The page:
While I’ve long maintained that the origin of James Bond owes more to American hardboiled thrillers by the likes of Raymond Chandler and Dashiell Hammett than it does to pre-Second World War literary clubland heroes, such as Bulldog Drummond and Richard Hannay, there is no denying that the third Bond novel, Moonraker (1955) is Ian Fleming at his most Buchan-esque.
I was reminded of this as I read the fourth Hannay adventure, The Three Hostages (1924). In the book, set after the First World War, Hannay is a retired army general eager for the quiet life at his Cotswold estate. Before long, though, he is persuaded by Macgillivray, who works for the Secret Service, to use his particular set of skills to help, unofficially, in the search for three individuals of note who have been kidnapped by a criminal gang.
Hannay has little to go on other than a piece of indifferent doggerel written by the mastermind behind the plot. The clue is enough, however, to take Hannay to one Dominick Medina, a extraordinarily handsome, clever and popular politician, the best shot in England and a poet to boot. Hannay initially seeks Medina's assistance, but realises, eventually, that Medina is the villain at the centre of the conspiracy.
In general terms, The Three Hostages and Moonraker cover similar ground. Both have home-grown plots that begin in the refined and exclusive surroundings of London's clubland. Indeed, Hannay and Bond first meet Medina and Moonraker's villain, Sir Hugo Drax, in gentlemen's clubs (the Thursday Club and Blades, respectively). The schemes of both villains' aim to strike at the heart of the British government and bring the country to its knees, reflecting the deep-seated hatred that Medina and Drax have for Britain.
The villains, too, are cut from a similar cloth. Both are adored by the public and, at least initially, by the books' heroes. When M asks if he's heard of Sir Hugo, Bond replies that 'you can't open a paper without reading something about him'. The man's a national hero, Bond adds, and continues to give a gushing account of Drax before pausing, 'almost carried away by the story of this extraordinary man.'
Hannay's rather smitten with his man as well, and has the same thought as Bond. 'You couldn't open a paper without seeing something about Dominick Medina', he tells us. Hannay's friend, Dr Greenslade considers Medina a great man, and judging by the papers, the whole world thinks so too. When Hannay meets Medina, he remarks on the attractiveness of the man, his easy-going personality, and admits to being fascinated by him and under his spell.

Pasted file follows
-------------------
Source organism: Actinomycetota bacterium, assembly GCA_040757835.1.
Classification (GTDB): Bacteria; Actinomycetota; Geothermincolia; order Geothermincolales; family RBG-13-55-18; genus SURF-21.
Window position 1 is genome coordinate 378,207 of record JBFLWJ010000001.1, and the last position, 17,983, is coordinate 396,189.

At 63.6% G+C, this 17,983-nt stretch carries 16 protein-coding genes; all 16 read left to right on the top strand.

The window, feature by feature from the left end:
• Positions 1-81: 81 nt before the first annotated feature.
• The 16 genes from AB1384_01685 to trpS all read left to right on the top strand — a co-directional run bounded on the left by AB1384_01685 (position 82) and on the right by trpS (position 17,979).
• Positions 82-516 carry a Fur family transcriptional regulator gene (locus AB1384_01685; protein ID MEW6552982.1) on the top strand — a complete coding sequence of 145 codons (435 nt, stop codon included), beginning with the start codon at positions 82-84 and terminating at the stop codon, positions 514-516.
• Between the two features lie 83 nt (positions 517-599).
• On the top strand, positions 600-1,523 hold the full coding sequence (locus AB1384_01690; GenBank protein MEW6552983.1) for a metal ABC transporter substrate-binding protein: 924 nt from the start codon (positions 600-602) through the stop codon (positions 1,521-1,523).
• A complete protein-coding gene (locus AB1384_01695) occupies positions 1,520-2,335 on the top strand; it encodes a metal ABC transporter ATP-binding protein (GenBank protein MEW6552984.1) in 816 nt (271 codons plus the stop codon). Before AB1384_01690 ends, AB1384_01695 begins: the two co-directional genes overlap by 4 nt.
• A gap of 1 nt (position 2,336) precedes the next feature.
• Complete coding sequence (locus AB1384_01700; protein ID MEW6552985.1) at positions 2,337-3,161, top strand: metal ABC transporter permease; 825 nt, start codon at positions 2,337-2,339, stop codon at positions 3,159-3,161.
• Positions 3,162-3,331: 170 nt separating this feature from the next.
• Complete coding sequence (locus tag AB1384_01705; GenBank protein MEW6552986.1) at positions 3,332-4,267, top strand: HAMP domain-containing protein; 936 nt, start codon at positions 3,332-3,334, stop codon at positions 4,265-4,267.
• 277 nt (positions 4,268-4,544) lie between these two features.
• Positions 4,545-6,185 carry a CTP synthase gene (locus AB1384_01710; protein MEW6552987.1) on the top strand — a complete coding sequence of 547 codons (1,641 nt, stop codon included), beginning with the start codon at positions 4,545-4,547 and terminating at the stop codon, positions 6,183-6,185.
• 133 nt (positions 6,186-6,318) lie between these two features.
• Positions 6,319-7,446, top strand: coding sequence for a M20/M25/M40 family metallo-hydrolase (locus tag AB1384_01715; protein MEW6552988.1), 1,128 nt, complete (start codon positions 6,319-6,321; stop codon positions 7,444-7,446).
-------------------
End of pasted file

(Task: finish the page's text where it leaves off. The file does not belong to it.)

Hannay tells his best friend and co-adventurer, Sandy Arbuthnot, that Medina is 'the only fellow I ever heard of who was adored by women and liked by men', a line that has a curious echo in the phrase applied to Bond by Raymond Mortimer: 'James Bond is what every man would like to be, and what every woman would like between her sheets.'
Neither Bond nor Hannay are quick to suspect Drax and Medina of villainous intent, and in a way the idea that a powerful, seemingly altruistic, and charming man is beyond suspicion has endured in fiction, finding expression, for example, in the Bond films. In the film of Moonraker, when Bond takes M and the Minister of Defence to Drax's secret laboratory, the Minister is sceptical. 'I hope you know what you're doing, Bond', he says, 'I've played bridge with Drax.' And similarly, in A View To A Kill (1985) when Bond wonders if Zorin himself was responsible for an infiltration of Zorin Industries by the KGB, the Minister of Defence splutters, 'Max Zorin? Impossible. He's a leading French industrialist... with influential friends in the government.'
Drax can't compete with Medina for looks. Drax has facial scars from the war, and has protruding front teeth or a diastema that he attempts to hide by growing a luxurious moustache. But Medina isn't perfect either. Hannay notes that Medina's head 'was really round, the roundest head' he had ever seen. He continues that Medina was 'conscious of it and didn't like it, so took some pains to conceal it' with his hair. Oddly enough, the very round head would be a villainous trait in a Bond novel. In Live and Let Die, Mr Big is described as having 'a great football of a head, twice the normal size and very nearly round.'
One final shared trait worth mentioning is that both Drax and Medina are somehow 'other' by virtue of their foreignness or perceived foreignness, which to some extent explains their villainy. Drax is of course revealed to be German. Dominick Medina is English, but his name raises a question in Hannay's mind. 'I suppose he's some sort of Dago', he says to Greenslade. On meeting Medina, Hannay remarks that his face 'was very English, and yet not quite English.'
I wouldn't go as far as to say that Ian Fleming was influenced by The Three Hostages directly, but given their common traits or memes, Buchan's novel and Moonraker certainly inhabit the same cultural environment. Famously, one critic referred to Fleming as 'supersonic John Buchan'. In the case of Moonraker, I'm rather inclined to agree.